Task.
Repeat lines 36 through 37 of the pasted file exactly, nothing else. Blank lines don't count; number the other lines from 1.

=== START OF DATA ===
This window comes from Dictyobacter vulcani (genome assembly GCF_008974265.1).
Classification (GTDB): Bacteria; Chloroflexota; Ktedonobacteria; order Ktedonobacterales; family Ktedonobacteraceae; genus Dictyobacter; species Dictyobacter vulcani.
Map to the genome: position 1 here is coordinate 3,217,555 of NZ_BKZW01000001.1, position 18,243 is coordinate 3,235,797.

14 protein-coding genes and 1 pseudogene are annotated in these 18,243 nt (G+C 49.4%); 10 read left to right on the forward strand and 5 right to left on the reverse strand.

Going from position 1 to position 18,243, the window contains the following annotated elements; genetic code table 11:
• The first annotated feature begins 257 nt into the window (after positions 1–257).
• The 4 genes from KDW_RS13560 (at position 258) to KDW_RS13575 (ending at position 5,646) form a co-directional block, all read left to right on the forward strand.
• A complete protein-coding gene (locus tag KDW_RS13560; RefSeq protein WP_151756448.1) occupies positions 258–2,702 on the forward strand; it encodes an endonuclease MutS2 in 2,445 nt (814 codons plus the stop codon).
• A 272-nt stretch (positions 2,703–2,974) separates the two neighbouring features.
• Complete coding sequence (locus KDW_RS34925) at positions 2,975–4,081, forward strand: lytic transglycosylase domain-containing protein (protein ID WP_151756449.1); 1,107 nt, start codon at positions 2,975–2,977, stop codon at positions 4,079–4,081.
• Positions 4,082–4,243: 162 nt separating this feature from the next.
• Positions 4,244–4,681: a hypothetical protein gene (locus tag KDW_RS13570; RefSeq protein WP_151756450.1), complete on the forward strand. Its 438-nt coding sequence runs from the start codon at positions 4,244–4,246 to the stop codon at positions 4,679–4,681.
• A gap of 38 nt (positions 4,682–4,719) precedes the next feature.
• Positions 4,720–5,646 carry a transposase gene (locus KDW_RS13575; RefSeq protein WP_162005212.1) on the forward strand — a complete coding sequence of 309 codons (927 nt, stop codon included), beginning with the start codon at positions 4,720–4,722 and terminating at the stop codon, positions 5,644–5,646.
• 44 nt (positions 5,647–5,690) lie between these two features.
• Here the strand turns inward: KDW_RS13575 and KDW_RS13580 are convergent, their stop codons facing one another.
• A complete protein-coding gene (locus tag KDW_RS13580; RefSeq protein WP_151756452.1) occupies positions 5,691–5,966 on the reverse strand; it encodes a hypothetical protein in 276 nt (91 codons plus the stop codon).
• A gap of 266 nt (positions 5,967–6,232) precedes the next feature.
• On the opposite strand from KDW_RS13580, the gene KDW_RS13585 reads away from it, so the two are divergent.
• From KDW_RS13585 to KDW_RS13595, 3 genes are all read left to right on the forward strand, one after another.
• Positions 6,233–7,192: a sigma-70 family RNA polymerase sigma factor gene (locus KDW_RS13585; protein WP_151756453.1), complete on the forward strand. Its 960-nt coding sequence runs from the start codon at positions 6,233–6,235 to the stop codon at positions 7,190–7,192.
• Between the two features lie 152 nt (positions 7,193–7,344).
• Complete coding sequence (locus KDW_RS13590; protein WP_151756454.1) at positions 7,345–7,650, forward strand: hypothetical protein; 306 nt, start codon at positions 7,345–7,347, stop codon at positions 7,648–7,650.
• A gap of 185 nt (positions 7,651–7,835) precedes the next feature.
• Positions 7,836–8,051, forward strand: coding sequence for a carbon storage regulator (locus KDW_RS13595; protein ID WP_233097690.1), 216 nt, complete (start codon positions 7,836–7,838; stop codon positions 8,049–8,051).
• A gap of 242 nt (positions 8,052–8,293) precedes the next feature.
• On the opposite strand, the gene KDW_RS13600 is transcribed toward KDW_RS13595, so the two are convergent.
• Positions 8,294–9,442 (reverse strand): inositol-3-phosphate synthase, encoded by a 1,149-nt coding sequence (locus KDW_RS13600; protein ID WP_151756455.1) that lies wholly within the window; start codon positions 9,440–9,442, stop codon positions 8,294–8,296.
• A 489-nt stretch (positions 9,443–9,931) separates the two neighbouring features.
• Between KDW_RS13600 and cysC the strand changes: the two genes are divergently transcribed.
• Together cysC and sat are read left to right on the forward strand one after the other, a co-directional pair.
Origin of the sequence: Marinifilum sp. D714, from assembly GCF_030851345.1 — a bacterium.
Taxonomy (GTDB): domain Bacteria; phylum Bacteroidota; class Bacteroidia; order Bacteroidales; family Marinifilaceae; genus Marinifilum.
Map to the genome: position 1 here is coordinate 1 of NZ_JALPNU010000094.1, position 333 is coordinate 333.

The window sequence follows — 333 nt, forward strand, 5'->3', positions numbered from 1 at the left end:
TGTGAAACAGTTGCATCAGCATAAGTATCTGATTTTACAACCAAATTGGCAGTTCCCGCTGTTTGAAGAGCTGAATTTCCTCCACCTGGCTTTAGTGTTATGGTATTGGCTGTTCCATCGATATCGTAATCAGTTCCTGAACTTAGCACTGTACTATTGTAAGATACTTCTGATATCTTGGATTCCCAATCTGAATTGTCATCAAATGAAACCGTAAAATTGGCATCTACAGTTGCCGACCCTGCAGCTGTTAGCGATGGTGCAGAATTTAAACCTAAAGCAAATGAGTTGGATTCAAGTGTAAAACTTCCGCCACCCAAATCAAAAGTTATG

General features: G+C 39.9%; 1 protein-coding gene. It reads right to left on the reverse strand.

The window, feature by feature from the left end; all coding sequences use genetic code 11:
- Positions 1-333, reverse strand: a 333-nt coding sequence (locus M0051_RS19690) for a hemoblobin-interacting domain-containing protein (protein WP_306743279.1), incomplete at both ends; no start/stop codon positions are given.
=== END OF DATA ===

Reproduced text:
TGTGAAACAGTTGCATCAGCATAAGTATCTGATTTTACAACCAAATTGGCAGTTCCCGCTGTTTGAAGAGCTGAATTTCCTCCACCTGGCTTTAGTGTTATGGTATTGGCTGTTCCATCGATATCGTAATCAGTTCCTGAACTTAGCACTGTACTATTGTAAGATACTTCTGATATCTTGGATTCCCAATCTGAATTGTCATCAAATGAAACCGTAAAATTGGCATCTACAGTTGCCGACCCTGCAGCTGTTAGCGATGGTGCAGAATTTAAACCTAAAGCAAATGAGTTGGATTCAAGTGTAAAACTTCCGCCACCCAAATCAAAAGTTATG

General features: G+C 39.9%; 1 protein-coding gene. It reads right to left on the reverse strand.